Tacoma has already designate 17 mixed use centers for growth.  New buildings will (hopefully) be built organically as residents desire and demand. The last thing it needs is yet another layer of government regulations making it even more difficult for anything to be rebuilt in the city.

May 21, 2014 at 11:49 am / Reply / Quote and reply

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Absolutely 100% correct.  What is more is that in a City that demonstrably cannot coordinate infrastructure maintenance and preservation and obviously lacks the intellectual firepower to toast a marshmallow - trusting them with a task like the professor lays out to them is a recipe for disaster.

May 21, 2014 at 1:14 pm / Reply / Quote and reply

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Businesses haven’t located in Tacoma because it’s not nearly as pretty, interesting, or sustainable as Seattle.  Why pay almost as much in Tacoma when you can locate in Seattle and have a beautiful view of Elliott Bay outside your window?  Tacoma overlooks the port.

Is it no coincidence that Tacoma’s boom (1873-1910) lasted until about the time the port went from a view of sailing ships docking in beautiful tide flats to an industrial view of spewing stench and tilt-up buildings?

Hell, the land between the Puyallup River and the Foss Waterway is better off made into an inner bay (Harbor) so all of downtown has a water view… then let’s watch the downtown real estate market flourish.  Mr. Bigshot and his giant company might want a crack at an office in Tacoma then.

May 21, 2014 at 3:18 pm / Reply / Quote and reply

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I agree!  And all freeway commuters see is the port and a big white dome.  There is only one or two visible spots where the Downtown skyline can be seen and you have to turn your head.  Downtown Tacoma never got a freeway running through it which hasn’t helped as well.  I truly wish Tacoma would flourish and be capable of a beautiful future.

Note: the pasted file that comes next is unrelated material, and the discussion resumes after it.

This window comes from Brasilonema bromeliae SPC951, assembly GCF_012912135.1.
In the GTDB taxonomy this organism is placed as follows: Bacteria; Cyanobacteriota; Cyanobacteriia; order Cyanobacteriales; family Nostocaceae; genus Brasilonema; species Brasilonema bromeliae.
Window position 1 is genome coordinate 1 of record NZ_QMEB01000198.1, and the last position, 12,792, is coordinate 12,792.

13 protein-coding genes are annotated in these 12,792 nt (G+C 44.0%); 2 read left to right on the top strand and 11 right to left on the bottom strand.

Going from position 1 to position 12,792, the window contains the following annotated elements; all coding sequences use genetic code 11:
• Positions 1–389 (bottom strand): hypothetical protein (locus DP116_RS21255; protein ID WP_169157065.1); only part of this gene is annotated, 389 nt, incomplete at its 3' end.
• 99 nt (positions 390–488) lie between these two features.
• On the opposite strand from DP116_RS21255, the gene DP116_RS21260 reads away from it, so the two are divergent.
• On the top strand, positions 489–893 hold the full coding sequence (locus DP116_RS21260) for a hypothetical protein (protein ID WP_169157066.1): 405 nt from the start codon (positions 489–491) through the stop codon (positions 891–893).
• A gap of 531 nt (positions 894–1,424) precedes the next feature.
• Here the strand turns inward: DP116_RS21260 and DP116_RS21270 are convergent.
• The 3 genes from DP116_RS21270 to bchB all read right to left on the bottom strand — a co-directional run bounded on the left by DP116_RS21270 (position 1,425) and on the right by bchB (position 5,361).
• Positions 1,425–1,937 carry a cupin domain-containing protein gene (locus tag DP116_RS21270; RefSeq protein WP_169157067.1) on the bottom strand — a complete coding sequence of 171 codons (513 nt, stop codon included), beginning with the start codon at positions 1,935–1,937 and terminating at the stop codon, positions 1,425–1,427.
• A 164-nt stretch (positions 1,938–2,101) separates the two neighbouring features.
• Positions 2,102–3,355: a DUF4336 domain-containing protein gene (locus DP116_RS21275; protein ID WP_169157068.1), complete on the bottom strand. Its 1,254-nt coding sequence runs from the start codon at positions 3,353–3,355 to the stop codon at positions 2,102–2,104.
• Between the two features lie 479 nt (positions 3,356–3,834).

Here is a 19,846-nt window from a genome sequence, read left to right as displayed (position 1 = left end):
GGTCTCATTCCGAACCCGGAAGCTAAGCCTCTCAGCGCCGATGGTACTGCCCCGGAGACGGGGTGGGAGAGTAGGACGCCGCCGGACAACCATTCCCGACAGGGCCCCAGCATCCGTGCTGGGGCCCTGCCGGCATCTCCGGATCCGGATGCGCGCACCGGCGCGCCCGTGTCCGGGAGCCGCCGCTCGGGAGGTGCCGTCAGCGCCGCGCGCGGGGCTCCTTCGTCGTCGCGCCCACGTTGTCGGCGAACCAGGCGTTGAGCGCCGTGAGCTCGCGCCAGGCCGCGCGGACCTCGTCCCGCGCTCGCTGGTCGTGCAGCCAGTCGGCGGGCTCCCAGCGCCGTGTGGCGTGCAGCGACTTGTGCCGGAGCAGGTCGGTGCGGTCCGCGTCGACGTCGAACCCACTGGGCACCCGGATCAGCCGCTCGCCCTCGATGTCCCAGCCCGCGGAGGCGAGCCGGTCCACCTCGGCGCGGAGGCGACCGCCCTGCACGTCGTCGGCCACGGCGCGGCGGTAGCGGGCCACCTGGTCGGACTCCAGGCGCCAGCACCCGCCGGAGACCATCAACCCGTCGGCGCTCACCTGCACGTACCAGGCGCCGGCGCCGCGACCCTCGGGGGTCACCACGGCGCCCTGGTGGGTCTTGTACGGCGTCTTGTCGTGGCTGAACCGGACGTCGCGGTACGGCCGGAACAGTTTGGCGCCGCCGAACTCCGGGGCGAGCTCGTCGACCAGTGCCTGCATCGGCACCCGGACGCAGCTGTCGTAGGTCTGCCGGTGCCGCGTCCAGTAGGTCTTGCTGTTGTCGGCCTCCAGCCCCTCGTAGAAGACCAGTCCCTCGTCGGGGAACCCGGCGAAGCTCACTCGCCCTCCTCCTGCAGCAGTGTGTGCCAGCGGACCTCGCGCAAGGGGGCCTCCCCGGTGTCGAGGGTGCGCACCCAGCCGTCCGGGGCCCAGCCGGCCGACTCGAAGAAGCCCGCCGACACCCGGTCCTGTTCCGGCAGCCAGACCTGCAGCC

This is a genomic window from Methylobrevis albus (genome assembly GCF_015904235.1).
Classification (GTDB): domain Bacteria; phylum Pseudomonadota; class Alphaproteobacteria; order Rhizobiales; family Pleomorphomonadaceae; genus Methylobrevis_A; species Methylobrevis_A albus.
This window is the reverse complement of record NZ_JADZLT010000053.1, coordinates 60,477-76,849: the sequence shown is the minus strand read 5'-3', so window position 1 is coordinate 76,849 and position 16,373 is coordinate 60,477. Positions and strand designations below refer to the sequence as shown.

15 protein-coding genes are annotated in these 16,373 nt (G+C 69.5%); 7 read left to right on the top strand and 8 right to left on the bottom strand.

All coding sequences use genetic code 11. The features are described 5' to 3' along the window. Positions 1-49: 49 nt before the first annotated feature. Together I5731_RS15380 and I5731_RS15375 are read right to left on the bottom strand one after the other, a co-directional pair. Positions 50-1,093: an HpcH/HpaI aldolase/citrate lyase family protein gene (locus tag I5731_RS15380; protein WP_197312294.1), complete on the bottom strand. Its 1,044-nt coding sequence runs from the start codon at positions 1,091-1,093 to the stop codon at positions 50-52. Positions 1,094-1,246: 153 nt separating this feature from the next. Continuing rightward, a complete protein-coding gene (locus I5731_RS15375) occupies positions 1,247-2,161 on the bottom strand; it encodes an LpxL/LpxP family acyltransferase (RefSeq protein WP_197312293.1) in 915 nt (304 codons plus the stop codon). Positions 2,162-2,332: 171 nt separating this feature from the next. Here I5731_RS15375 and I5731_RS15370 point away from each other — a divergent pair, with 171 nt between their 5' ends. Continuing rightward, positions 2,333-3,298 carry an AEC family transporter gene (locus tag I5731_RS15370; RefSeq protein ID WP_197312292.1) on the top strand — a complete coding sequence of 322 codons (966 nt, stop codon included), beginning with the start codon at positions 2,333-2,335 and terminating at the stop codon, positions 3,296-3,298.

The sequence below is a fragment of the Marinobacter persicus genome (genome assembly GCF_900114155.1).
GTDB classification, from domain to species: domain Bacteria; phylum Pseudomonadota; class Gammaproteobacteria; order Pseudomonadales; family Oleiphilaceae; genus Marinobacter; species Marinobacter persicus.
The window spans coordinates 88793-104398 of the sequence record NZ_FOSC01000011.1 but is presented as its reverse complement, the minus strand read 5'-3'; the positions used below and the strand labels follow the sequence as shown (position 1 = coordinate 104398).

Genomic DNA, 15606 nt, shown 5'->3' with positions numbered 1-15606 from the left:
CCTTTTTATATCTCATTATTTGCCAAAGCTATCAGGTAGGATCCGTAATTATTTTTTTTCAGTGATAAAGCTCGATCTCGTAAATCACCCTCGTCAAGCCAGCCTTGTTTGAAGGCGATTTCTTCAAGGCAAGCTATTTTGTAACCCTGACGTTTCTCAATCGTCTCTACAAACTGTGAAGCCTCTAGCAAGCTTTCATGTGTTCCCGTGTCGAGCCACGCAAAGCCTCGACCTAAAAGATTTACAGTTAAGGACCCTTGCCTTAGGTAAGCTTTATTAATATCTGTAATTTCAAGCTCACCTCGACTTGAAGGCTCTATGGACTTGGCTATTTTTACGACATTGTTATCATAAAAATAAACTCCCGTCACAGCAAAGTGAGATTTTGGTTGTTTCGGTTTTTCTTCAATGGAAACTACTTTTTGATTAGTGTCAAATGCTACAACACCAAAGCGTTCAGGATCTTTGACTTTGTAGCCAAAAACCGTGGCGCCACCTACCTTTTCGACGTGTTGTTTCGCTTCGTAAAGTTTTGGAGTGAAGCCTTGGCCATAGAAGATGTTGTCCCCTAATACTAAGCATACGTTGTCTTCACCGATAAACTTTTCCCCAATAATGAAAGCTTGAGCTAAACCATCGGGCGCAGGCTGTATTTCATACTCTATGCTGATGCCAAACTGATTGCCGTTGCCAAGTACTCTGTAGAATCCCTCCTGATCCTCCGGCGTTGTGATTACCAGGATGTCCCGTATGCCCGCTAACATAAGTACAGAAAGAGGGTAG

May 28, 2014 at 7:35 pm / Reply / Quote and reply

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“Right now Tacoma is marginally more affordable than Seattle”...

Marginally??  What numbers are you referring to?  It’s more like double the price.

Seattle median home price (not including King County) is around $450,000.  Tacoma median home price (not including Pierce) is only about $180,000


May 21, 2014 at 4:56 pm / Reply / Quote and reply

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I’d have to agree to this point.  While Seattle-ites are debating “a-pod-ments” our real estate market is at least within reason.  People are buying meth houses for 330k in Seattle and I believe the bubble will soon burst.  The quality of life in Tacoma is so much cheaper and if the Eastside was able to differentiate itself and prosper we should be able to as well.

May 22, 2014 at 9:25 am / Reply / Quote and reply

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Elaborate zoning plans are very nice. But to have a strong urban environment here, we need to attract strong businesses and be able to keep them.  Right now I’m seeing new businesses popping up, but they’re of the yoga, naturopathic, and marijuana dispensaries type.

May 21, 2014 at 5:47 pm / Reply / Quote and reply